Wednesday, February 15, 2006

Unfinished Business

Here is a brief article I wrote for our local alpine club section newsletter:

As usual, people keep asking, “Where are you going next?” Well, this spring I'm heading back to Cho Oyu on the border between Tibet and Nepal. Nine years ago, in 1997, Shelley and I organized and led our first big expedition there. A lot has changed since then.

That was one of our first expeditions. This will be my 11th.

It took us a year of unreliable long distance faxes and snail mail to arrange things with the Chinese Mountaineering Association. This time I simply emailed Asian Trekking in Kathmandu and told them I wanted to go.

Then we had a group of 11 people. This time I'm going on my own.

High altitude doesn't seem to agree with Shelley any more and rather than organize another group I decided to try a new challenge and climb solo. Cho Oyu is normally climbed unroped anyway and I'm familiar with the route so it seemed like a good choice.

Asian Trekking will arrange transportation from Kathmandu and provide a cook at base camp. After that it's all up to me - no sherpas and no oxygen. I'll be carrying all my own loads and setting up my own camps. Not that I'm likely to be "alone". It’s a popular mountain and there will be other climbers around.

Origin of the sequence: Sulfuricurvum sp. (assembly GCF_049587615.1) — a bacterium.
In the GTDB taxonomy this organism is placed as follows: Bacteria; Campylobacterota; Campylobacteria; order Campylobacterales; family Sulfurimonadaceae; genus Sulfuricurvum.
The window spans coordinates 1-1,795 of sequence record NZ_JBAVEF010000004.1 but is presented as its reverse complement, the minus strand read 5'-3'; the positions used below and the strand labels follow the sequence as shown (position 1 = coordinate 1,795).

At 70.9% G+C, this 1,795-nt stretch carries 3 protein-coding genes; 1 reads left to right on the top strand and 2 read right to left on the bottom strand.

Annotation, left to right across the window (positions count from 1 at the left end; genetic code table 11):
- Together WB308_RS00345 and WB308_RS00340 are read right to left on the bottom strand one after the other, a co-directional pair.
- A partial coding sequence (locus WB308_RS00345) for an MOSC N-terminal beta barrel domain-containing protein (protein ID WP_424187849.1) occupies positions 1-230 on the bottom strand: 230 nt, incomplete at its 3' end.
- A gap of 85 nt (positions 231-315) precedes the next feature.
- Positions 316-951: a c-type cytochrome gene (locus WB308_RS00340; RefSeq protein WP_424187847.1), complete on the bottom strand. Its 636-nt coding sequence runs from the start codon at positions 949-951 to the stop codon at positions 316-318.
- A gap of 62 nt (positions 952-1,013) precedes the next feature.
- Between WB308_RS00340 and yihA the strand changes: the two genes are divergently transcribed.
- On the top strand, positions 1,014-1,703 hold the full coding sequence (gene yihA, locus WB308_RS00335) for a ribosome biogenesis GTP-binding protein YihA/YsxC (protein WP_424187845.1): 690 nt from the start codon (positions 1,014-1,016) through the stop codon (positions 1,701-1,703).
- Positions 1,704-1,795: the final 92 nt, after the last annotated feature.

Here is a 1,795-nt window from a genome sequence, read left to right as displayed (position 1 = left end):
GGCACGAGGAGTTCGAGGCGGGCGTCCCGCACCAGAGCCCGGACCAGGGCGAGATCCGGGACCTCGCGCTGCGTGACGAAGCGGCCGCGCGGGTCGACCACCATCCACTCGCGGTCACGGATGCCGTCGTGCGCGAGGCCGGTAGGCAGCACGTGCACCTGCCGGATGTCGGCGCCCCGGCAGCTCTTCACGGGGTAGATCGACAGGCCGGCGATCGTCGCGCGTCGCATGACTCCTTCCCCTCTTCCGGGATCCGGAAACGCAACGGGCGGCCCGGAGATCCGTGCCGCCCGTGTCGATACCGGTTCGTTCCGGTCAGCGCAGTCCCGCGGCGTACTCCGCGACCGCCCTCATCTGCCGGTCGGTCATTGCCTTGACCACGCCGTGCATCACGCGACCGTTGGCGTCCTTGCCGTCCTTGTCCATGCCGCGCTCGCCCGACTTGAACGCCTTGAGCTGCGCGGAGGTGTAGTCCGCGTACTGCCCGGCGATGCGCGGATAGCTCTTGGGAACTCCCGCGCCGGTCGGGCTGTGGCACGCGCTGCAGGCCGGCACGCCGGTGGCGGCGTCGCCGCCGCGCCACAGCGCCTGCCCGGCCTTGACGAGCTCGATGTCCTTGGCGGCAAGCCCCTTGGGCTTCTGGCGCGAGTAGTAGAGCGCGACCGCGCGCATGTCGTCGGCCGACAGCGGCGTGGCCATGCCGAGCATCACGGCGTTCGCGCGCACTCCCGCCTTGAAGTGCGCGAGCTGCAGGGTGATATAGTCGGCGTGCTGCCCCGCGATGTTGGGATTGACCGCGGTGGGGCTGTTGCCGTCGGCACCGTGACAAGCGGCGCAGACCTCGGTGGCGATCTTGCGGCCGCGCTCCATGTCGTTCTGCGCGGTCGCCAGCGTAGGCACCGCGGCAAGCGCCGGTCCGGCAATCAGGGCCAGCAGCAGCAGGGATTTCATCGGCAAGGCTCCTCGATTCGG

In '97 our group was successful in getting two people to the top but neither Shelley or I summited, mostly because the weather turned bad and we ran out of time. Cho Oyu is known as the "easiest" of the fourteen 8000m peaks but that doesn't mean it's easy - just that the others are even harder.

At 8201m, Cho Oyu is the sixth highest mountain in the world and although it's not technically difficult, it's still a very big mountain and the altitude and the weather are tough obstacles to overcome.

It never seems like you can train enough for these kinds of trips but you still have to try. In the fall I did lots of running, both hills and longer (e.g. 25 km) runs. Now I'm concentrating more on stairs and carrying a 25kg pack for 15 to 20 km hikes.

I leave on April 4, flying from Saskatoon to Los Angeles to Bangkok to Kathmandu. After a few days in Kathmandu to make final arrangements I'll travel by road across the border and through Tibet to the mountain. Even on the drive you gain a lot of altitude so we’ll have to stop extra days along the way to acclimatize. From the end of the road it's a two day walk to base camp with yaks to carry everything. Then I'll have 25 days to work my way up and down the mountain, gradually acclimatizing to higher and higher altitudes, resting at base camp in between. Then it's a matter of hoping for three or four days of good weather to go for the summit. (And get down again!)

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